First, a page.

Wherein our quest to create a Brooklyn version of Manhattanhenge is quashed by a star

For the past several months, PLOG has mused about creating a Brooklyn version of the famous celestial event dubbed “Manhattanhenge.” Created by astrophysicist Neil deGrasse Tyson, the cosmic occurrence takes place whenever the setting sun precisely aligns with the Manhattan street grid. Looking west down the canyon of avenues, Sol neatly disappears beyond the horizon as if the very gears of the galaxy turned around our city.

It’s a beautiful event but takes place in a borough that might as well be in another star system if you ask PLOG. And so we began to consider if it was possible to create a Brooklynhenge of our very own. One of the first things we noticed comparing the street grids of Manhattan and Brooklyn is that the roads of Gotham were planned out 200 years ago but the avenues and boulevards of BK often seem to turn on a whim. Brooklyn’s grids are just not consistent enough for any kind of borough-wide astronomical pattern. Indeed, deGrasse Tyson told us much the same thing. We wrote the famous scientist and TV personality and though it took awhile to hear back, he did offer his thoughts.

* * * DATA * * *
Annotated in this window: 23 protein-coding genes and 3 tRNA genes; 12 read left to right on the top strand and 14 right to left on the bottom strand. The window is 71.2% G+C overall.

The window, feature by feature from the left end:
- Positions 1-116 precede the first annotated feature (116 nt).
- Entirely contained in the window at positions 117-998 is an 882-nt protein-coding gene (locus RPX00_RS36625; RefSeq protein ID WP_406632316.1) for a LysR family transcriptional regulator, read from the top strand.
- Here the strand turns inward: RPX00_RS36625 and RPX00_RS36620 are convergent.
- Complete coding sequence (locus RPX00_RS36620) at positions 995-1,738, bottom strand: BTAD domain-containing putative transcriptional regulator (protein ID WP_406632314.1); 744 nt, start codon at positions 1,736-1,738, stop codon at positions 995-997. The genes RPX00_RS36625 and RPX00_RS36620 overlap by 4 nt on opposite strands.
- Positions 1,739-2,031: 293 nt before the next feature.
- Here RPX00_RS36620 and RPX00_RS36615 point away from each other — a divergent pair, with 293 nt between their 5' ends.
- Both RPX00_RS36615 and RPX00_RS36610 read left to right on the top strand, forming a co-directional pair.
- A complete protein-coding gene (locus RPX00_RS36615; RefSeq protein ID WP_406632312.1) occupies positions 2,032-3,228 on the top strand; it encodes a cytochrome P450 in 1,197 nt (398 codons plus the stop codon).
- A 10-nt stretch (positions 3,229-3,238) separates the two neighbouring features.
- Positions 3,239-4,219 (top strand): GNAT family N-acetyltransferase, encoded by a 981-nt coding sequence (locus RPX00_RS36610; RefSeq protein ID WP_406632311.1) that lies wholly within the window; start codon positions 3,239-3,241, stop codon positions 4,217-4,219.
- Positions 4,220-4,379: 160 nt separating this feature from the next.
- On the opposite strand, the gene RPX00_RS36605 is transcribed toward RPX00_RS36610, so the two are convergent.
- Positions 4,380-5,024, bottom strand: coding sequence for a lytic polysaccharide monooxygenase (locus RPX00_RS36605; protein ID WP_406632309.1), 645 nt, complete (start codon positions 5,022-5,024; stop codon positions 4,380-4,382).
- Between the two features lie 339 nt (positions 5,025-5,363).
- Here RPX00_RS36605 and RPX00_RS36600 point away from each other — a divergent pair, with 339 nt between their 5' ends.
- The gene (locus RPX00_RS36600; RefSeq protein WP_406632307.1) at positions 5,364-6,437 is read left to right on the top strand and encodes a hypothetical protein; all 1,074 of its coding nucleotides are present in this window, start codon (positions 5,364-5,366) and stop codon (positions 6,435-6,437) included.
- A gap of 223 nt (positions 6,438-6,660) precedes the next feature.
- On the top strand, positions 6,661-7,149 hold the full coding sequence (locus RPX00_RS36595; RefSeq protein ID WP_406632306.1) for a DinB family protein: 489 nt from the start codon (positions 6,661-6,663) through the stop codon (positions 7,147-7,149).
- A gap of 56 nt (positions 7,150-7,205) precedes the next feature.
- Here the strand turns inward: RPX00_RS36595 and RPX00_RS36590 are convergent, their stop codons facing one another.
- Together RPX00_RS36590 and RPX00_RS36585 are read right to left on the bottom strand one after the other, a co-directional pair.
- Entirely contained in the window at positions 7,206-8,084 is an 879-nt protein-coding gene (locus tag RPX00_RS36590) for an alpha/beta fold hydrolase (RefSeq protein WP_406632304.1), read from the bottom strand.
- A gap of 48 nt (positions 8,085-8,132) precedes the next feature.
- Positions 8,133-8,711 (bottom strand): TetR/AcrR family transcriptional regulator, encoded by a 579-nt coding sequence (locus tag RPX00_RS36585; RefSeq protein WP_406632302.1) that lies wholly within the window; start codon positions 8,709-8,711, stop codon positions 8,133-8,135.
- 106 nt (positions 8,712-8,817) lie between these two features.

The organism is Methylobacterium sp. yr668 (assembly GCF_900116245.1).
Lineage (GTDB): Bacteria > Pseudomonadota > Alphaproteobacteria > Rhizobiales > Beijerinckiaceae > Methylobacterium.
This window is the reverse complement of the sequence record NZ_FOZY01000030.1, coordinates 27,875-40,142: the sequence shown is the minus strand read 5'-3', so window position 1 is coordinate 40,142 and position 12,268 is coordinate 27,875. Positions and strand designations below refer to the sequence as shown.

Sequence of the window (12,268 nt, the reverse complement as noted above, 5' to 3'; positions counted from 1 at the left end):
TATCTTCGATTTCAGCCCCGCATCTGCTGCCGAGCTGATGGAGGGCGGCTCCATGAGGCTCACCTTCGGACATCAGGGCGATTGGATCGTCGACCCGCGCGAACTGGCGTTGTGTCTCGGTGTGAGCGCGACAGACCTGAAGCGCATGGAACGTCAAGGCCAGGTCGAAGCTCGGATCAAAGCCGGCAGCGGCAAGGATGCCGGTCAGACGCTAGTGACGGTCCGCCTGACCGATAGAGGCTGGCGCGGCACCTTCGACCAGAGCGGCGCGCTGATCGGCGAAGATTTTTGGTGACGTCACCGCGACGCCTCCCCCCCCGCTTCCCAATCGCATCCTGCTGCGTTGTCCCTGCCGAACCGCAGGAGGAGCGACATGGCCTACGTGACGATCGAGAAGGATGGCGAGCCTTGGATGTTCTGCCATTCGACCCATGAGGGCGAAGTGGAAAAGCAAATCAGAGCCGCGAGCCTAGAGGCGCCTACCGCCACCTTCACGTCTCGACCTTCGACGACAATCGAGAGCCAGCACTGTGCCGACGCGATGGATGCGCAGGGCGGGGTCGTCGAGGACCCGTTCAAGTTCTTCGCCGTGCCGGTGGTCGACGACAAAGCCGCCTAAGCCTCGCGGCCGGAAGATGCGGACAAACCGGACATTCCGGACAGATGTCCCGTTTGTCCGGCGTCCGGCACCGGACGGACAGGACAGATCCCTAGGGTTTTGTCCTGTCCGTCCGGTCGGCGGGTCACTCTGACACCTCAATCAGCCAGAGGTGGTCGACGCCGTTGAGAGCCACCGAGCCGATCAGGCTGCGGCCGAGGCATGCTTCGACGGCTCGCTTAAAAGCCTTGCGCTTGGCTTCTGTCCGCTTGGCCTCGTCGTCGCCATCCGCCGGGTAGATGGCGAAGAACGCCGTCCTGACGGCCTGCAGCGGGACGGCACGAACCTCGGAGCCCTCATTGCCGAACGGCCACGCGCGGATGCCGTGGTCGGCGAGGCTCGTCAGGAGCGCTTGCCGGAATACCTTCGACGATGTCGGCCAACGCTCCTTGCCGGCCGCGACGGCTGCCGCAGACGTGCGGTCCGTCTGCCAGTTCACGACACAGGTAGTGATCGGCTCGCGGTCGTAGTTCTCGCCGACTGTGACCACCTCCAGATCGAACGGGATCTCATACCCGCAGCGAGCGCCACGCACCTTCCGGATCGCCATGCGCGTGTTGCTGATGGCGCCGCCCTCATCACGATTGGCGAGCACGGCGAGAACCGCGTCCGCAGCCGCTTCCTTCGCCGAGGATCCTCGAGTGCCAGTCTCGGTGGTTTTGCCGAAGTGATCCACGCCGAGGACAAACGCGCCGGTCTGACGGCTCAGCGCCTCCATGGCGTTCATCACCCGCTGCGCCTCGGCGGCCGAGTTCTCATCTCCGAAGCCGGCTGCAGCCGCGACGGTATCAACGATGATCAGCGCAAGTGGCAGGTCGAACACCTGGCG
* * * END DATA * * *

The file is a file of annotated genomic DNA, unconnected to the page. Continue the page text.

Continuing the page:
In other words, the astrophysicist who was responsible for literally changing the number of planets in the solar system and who has been both on Stargate and The Daily Show doesn’t see a bright future for Brooklynhenge.

It doesn’t to take a rocket scientist to see that Brooklynhenge isn’t in the stars. But perhaps someday we’ll have our own planet named after us. Don’t forget us, Neil, when you look up at the skies.

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